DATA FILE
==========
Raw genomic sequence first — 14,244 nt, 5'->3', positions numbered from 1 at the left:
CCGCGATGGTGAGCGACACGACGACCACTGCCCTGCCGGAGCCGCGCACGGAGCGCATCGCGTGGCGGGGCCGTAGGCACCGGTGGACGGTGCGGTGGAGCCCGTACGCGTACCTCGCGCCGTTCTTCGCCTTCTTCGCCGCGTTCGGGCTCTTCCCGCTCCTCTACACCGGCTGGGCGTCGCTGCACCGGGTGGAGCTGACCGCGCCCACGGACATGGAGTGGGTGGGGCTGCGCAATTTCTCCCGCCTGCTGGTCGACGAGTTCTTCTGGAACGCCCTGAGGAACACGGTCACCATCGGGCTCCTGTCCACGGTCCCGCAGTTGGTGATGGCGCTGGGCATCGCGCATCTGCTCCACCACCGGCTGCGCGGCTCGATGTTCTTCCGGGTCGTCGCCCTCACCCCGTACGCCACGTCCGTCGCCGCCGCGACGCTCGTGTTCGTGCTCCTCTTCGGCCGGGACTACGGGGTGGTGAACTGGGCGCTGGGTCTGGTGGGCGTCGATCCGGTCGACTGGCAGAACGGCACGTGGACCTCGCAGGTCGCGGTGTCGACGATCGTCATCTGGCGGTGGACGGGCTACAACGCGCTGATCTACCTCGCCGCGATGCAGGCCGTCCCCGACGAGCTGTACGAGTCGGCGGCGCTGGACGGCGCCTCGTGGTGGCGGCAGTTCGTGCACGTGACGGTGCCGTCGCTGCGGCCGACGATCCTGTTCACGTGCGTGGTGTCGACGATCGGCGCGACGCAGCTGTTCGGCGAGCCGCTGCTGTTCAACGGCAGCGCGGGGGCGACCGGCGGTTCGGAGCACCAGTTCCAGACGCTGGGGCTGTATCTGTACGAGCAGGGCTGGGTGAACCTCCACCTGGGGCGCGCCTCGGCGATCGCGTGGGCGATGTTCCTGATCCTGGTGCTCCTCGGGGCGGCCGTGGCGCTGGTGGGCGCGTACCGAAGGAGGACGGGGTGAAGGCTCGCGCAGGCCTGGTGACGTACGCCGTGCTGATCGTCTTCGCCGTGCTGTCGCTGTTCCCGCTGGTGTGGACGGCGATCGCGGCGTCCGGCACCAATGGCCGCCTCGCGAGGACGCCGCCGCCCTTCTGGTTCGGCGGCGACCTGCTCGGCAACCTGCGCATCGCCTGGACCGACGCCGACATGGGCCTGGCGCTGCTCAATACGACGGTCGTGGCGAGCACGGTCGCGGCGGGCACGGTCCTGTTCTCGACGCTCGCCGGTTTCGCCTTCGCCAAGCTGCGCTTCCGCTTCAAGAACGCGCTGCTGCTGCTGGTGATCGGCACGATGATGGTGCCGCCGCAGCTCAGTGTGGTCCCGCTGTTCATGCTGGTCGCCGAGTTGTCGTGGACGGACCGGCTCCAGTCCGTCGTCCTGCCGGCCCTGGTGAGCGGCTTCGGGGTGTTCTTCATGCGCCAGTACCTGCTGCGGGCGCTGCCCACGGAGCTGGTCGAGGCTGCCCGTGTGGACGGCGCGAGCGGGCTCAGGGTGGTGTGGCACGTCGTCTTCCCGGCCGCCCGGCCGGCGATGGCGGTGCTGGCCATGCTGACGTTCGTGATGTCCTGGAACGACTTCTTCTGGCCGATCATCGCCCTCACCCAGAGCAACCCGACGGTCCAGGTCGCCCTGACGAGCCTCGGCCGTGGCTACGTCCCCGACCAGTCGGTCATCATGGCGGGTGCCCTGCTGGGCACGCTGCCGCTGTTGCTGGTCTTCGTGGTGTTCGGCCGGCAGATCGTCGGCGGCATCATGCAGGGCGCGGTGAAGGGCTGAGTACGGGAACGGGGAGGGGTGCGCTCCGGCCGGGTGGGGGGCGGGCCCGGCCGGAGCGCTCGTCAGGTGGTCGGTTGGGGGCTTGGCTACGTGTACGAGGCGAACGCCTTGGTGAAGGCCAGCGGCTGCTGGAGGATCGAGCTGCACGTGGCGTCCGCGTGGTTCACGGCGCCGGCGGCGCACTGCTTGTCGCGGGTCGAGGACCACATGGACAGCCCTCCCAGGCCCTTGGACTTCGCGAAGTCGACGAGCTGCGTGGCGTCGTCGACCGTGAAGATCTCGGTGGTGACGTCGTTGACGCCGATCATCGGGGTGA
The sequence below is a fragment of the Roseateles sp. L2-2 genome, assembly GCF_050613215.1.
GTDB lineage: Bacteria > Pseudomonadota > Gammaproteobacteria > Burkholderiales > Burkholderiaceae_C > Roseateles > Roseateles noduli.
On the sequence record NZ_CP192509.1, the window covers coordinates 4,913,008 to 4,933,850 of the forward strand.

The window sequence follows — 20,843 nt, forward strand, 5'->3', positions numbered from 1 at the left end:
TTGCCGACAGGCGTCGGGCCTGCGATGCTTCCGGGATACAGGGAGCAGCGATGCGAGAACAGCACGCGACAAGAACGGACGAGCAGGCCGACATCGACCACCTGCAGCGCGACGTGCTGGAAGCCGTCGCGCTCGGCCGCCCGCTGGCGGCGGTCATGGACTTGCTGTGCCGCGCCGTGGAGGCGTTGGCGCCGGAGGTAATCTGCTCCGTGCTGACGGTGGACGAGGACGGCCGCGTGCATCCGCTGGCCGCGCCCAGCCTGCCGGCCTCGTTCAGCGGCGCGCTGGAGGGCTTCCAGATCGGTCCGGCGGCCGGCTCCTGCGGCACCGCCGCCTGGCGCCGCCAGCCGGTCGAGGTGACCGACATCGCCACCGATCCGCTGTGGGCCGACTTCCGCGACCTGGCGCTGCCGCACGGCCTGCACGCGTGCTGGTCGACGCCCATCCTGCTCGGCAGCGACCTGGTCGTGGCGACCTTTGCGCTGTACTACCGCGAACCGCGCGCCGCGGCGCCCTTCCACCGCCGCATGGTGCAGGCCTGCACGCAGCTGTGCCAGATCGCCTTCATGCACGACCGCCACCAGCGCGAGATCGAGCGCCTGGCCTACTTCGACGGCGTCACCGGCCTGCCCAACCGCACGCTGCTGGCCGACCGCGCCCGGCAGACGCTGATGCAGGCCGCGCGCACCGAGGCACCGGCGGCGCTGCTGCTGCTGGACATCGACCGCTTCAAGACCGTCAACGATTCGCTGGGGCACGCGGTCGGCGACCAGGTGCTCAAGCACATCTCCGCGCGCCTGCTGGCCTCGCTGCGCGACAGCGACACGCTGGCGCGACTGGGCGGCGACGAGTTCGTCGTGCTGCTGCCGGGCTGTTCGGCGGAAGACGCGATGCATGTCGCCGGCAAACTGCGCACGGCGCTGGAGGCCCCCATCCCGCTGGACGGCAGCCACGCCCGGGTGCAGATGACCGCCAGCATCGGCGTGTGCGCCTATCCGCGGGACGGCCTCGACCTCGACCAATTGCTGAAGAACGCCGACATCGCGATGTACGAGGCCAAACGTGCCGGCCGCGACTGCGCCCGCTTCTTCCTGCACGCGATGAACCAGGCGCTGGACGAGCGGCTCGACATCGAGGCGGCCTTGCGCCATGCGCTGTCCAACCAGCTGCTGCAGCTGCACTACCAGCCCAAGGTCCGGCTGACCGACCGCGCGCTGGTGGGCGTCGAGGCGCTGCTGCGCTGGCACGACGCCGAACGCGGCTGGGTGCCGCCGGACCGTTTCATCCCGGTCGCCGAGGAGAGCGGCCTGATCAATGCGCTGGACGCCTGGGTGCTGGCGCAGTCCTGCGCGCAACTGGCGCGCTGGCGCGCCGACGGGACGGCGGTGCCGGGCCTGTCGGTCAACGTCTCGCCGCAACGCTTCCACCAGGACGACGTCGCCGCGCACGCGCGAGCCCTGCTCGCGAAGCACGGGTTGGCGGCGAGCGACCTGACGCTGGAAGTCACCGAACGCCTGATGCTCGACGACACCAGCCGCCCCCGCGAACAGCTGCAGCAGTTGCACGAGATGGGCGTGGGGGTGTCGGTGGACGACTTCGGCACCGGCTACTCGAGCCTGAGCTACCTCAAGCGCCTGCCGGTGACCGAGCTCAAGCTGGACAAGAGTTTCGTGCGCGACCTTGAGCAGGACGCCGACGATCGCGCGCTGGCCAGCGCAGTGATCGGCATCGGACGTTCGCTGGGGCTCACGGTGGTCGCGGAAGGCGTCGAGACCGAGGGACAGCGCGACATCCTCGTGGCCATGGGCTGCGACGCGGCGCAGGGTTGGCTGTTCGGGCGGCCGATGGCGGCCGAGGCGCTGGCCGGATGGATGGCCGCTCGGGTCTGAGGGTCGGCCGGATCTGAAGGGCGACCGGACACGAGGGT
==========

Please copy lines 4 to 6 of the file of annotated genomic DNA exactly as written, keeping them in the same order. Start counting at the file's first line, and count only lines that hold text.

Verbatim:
GTDB lineage: Bacteria > Pseudomonadota > Gammaproteobacteria > Burkholderiales > Burkholderiaceae_C > Roseateles > Roseateles noduli.
On the sequence record NZ_CP192509.1, the window covers coordinates 4,913,008 to 4,933,850 of the forward strand.

The window sequence follows — 20,843 nt, forward strand, 5'->3', positions numbered from 1 at the left end: